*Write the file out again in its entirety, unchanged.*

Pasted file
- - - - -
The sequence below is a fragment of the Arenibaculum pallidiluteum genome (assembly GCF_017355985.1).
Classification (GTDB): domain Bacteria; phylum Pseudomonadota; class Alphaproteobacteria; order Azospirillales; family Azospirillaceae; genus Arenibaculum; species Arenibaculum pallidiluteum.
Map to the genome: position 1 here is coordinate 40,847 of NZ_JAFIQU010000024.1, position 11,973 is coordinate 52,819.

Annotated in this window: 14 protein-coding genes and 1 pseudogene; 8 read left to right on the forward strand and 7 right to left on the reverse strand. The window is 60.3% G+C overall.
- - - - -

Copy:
The sequence below is a fragment of the Arenibaculum pallidiluteum genome (assembly GCF_017355985.1).
Classification (GTDB): domain Bacteria; phylum Pseudomonadota; class Alphaproteobacteria; order Azospirillales; family Azospirillaceae; genus Arenibaculum; species Arenibaculum pallidiluteum.
Map to the genome: position 1 here is coordinate 40,847 of NZ_JAFIQU010000024.1, position 11,973 is coordinate 52,819.

Annotated in this window: 14 protein-coding genes and 1 pseudogene; 8 read left to right on the forward strand and 7 right to left on the reverse strand. The window is 60.3% G+C overall.